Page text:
Following the Open Book performances, Hathaway discussed her book and answered questions about her career as an author. But first, she exclaimed: “I am blown away! I have tears in my eyes.”

Hathaway, who is a great-grandmother, spent most of her working life employed at a women’s clinic in New York City. Hathaway’s admiration for the midwives who worked at the clinic coupled with the stories she heard from her mother about her relative who delivered everyone—black and white—in the southern town her family came from led her to write Missy Violet and Me.

Answering questions, Hathaway told the Open Book participants, their teachers and parents:

  • “The stories in the book are mostly fiction, but are based on people I met in the south. I was a city girl, but every summer visited the south and grandparents.”
  • “I had no experience. I read books about writing and took a creative writing course—but you don’t have to go to [writing] school to become a writer.”

A panel of judges including the author graded each performance on qualities ranging from enunciation to creativity and first, second and third place trophies were awarded. The First Place Trophy went to Mayo Elementary, Williams Prep Academy took second place and Scmidt took third place. Other participating schools were University of Chicago-Donoqhue Elementary School and Scott Joplin Elementary School.

The Open Book Program focuses on stimulating interest in reading quality, culturally relevant children’s literature through a variety of activities including literary circles, drama, and Internet experiences. During each program segment, participants do an in-depth study of one or two books. Authors and author/illustrators have included Sandra Belton, Ashley Bryan, Debbi Chocolate, Sharon Flake, Jan Spivey Gilchrist, Nikki Grimes, Catherine Ingram, Jewell Parker Rhodes, M. LaVora Perry, Harriette Gillem Robinet, Charles R. Smith, Jr., Hope Anita Smith, Glennette Tilley Turner, Darwin MacBeth Walton, Walter Dean Myers, and Camille Yarbrough.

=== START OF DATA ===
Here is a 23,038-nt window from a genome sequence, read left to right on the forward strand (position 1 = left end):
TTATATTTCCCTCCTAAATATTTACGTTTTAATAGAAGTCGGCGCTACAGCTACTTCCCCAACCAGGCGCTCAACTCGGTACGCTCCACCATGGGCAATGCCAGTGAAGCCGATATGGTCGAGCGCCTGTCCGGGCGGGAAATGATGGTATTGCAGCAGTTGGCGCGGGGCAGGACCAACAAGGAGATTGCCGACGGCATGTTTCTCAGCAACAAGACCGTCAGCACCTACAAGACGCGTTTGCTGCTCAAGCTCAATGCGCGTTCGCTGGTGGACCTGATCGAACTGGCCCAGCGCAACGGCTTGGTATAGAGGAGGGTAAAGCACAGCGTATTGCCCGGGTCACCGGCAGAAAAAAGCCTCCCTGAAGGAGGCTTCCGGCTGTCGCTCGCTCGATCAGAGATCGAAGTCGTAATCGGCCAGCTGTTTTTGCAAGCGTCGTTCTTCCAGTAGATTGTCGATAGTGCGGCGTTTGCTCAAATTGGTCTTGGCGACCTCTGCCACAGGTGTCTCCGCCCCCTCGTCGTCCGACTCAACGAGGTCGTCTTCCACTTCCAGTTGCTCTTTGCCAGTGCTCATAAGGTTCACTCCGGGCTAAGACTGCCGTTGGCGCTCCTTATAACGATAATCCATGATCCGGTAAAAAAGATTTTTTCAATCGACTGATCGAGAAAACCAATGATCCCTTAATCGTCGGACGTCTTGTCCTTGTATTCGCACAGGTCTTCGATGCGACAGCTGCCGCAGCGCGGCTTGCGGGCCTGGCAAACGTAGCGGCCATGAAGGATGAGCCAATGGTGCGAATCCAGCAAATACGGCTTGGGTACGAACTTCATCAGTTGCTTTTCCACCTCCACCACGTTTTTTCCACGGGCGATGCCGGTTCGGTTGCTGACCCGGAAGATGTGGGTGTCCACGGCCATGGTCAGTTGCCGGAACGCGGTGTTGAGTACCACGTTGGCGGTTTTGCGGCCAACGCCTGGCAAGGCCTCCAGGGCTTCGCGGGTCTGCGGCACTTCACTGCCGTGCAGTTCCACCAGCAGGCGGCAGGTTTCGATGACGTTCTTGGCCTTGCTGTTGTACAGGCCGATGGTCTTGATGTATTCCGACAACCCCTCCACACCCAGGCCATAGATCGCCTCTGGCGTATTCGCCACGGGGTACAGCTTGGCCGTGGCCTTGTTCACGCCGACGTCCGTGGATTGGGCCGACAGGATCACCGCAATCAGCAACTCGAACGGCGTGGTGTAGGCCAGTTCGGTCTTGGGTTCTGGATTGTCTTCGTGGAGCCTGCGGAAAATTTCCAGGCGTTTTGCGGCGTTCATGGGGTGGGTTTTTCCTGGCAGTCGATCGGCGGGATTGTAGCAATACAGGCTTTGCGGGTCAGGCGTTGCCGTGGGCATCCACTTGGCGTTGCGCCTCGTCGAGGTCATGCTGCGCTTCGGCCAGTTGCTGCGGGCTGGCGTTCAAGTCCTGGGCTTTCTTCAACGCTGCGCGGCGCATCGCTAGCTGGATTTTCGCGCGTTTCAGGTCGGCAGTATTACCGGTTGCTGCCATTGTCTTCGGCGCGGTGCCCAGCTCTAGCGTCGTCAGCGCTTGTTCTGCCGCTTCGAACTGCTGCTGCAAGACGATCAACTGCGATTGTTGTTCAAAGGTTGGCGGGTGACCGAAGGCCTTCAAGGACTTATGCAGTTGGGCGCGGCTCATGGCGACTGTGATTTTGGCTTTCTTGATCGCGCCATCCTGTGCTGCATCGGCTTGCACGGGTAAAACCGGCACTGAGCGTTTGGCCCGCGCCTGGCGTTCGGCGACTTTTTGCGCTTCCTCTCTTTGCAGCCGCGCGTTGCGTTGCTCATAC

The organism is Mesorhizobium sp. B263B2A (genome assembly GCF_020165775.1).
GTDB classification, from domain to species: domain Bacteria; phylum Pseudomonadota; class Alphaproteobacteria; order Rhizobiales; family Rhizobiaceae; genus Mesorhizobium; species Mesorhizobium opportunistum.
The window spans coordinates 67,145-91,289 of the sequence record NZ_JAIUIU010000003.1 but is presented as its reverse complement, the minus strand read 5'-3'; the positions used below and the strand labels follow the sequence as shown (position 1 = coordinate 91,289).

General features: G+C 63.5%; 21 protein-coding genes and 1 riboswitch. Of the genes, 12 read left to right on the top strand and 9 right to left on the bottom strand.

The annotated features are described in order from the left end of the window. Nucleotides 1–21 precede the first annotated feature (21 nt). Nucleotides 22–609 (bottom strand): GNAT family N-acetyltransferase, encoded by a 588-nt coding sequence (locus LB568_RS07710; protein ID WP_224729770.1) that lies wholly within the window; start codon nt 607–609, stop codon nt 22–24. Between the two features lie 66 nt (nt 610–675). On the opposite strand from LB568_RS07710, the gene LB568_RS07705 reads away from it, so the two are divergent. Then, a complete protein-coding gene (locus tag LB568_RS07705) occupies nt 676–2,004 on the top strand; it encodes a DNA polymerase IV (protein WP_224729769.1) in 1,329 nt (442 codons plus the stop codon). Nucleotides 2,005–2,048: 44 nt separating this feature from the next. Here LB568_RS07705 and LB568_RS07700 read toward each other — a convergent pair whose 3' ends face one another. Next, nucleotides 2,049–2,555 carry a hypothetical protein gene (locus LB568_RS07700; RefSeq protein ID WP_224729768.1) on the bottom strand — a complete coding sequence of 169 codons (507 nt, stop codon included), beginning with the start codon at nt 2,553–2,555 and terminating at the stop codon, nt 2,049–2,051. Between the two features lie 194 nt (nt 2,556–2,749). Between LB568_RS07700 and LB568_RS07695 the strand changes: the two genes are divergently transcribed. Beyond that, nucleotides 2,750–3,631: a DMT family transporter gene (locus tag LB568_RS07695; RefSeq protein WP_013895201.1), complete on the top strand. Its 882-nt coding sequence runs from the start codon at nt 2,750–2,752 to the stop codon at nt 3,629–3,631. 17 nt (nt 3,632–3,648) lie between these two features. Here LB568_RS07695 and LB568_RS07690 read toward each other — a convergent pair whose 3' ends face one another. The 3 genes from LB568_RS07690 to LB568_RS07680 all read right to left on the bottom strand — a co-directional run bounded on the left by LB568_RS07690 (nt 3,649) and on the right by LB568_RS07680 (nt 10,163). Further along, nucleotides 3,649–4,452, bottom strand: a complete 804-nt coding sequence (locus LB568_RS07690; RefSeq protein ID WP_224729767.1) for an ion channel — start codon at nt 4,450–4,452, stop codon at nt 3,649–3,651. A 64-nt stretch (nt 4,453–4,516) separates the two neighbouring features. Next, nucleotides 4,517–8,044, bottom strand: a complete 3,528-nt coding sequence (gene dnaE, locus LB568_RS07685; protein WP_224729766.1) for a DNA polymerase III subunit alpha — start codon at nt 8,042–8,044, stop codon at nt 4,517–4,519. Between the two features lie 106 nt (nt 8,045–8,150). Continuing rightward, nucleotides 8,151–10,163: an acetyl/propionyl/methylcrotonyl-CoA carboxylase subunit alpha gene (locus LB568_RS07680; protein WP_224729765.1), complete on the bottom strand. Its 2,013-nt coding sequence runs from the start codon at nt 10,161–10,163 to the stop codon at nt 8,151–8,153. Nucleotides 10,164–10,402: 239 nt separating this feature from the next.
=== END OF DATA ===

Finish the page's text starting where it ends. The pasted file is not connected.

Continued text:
“Author interaction is a key ingredient in the success of the Open Book Program,” states founder Marrice Coverson, president of the Institute for Positive Living and executive director of Open Book. “The talk-show format gives students the opportunity to interact with one another and to experience the books through the dramatic productions that each school has prepared.” For information on the Student/Author event or the Open Book Program, contact Marrice Coverson at 773-924-9802. Information about Open Book including examples of student work can be obtained on the World Wide Web at (www.openbookprogram.org).

Participants

Open Book participants from Williams Prep Academy Middle School are all smiles as they accept the Second Place Trophy for their performance based on Missy Violet and Me by Award-winning Author Barbara Hathaway.

Participants

Open Book participants from Schmidt Elementary are all smiles as they accept the Third Place Trophy for their performance based on Missy Violet and Me by Award-winning Author Barbara Hathaway.

Updated: